It didn’t hurt much, but I’d already spent all but $1.70 of my money and couldn’t afford anything to ease a bee sting in any case. But what the hell, I’d suck it up.

Once I got back on the road, I started to notice my finger swelling where it had been stung. Then over the next twenty minutes, the swelling began to spread, from finger to knuckle to the meat between thumb and forefinger. Pulling out my hand-held recorder, I began to tell whoever might find my car on the side of the road about the foolish thing I’d done. If only I hadn’t filled my car all the way up — I could probably still make it to LA on less, right? — or had waited to drive at night, or had simply put everyone off another day before leaving so that I’d be traveling with the cushion of the many thousands of dollars that waited for me only a few hours in the future from where I was clearly about to die, on the side of the road, more than twenty miles from the nearest sign of civilization, not even a shotgun shack, as two-thirds of my hand inflated.

Then as the swelling continued to move, it seemed to lose its energy, diminishing overall. Over hours it faded, and as the low little hillsides cresting the end of every valley grew higher and higher, I finally popped out the other side of one especially tall one and thought, Ah, so that’s as far east inwards as the rain really goes. It was as if I’d punched my way through from desert to dreamland. The ground was lush, like I’d always heard that so much of the land outside of Texas could be. As each successive valley had even more green on the ground, the air rapidly cooling, the views out my dusted windows began to show signs of that most expected of scenery infestations, the suburban communities. They dotted, then they speckled, then they covered.

Throughout, I was talking — mostly crazy things, I’m afraid, muttering to myself. I haven’t been able to bring myself to listen to the tapes, though I have gone so far as to digitize them.

My descent into Los Angeles was the insanity’s last attempt to grip me. As I shot into the city proper, a horrible rhythmic noise echoed in my little car. I honestly couldn’t tell if it was the freeway that was awful, its enormous concrete plates all bowed in nearly exactly the same way, forcing a terrible DRUM-DRUM-DRUM sound into the tires and up through the car’s frame and into my forearms by way of the steering wheel, or if the car had simply taken all the abuse it could and was determined to shake itself to pieces.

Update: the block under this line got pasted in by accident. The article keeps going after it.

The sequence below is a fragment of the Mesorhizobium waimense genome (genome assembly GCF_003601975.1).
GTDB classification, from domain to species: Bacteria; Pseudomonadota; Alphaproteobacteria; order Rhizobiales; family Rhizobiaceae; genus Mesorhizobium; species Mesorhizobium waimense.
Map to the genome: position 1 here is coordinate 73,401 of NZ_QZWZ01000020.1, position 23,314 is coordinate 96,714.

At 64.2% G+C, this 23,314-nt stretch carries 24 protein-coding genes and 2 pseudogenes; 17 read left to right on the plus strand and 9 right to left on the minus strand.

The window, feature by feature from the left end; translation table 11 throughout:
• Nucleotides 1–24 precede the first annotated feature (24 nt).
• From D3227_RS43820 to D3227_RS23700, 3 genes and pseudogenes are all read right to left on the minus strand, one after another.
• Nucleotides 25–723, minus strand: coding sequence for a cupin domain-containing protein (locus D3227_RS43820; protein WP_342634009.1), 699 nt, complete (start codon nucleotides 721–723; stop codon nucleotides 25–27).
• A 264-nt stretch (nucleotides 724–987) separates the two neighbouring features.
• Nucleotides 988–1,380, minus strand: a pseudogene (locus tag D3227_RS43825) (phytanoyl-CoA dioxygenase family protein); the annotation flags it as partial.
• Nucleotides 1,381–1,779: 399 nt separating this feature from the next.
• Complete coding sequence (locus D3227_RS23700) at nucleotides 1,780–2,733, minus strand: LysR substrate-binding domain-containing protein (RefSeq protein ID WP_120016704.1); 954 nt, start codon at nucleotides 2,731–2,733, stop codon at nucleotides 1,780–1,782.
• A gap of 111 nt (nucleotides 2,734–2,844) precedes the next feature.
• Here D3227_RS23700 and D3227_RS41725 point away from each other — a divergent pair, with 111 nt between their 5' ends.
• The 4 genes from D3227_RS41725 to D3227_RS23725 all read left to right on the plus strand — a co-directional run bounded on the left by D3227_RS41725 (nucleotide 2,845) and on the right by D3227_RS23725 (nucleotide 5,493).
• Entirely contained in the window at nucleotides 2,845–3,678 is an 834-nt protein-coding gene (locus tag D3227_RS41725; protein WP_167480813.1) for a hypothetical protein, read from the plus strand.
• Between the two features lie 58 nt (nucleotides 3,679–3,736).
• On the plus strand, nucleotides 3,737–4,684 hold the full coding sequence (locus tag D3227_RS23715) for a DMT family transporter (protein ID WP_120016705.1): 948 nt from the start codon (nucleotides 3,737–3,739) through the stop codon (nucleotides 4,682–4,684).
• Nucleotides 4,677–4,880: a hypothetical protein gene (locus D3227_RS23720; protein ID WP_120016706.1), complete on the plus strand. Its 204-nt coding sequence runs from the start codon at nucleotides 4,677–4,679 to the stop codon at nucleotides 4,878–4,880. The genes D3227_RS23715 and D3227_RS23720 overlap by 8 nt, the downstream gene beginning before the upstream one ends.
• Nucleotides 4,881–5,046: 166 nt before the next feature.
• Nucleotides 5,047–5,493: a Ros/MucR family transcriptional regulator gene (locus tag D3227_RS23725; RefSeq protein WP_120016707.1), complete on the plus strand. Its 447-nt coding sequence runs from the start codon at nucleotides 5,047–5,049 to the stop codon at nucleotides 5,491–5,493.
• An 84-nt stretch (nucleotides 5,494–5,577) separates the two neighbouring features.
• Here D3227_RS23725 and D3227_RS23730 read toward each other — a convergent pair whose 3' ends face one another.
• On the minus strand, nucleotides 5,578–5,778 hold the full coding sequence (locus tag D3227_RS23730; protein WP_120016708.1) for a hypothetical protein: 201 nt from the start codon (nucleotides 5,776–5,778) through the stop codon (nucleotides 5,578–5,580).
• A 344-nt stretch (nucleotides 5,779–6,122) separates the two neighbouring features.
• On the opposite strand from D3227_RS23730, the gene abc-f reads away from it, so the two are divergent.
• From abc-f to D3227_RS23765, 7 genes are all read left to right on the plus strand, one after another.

Then I landed, in the languid late afternoon, at an apartment complex in north LA, ringed with palm trees, where I met up with an old friend. He and his wife had moved out to California, though they’d targeted Hollywood, not Silicon Valley. They calmed me. It turned out to have simply been a crappy freeway; my car was fine. They took me to a bank machine, where I found that I’d suddenly gone from having less than two dollars to holding on to a lot of money. I bought us dinner, and we laughed for hours — Holy crap, can you believe it? We’re here! Isn’t that amazing? It is; it really is — until one or two or all three of us fell asleep.

In the morning, I woke alone. I locked the door, went out to my car, and made the last, patient leg of the drive, six hours up the incredible coast. The air was like nothing I’d ever felt before, literally cool, while the sun shined bright all day long over green grass, waving in ocean breeze.

I had come through something, somehow. I was no longer going to California. I had arrived.

I still haven’t told you what I was driving out there to do, or what I would then find out they really wanted from me.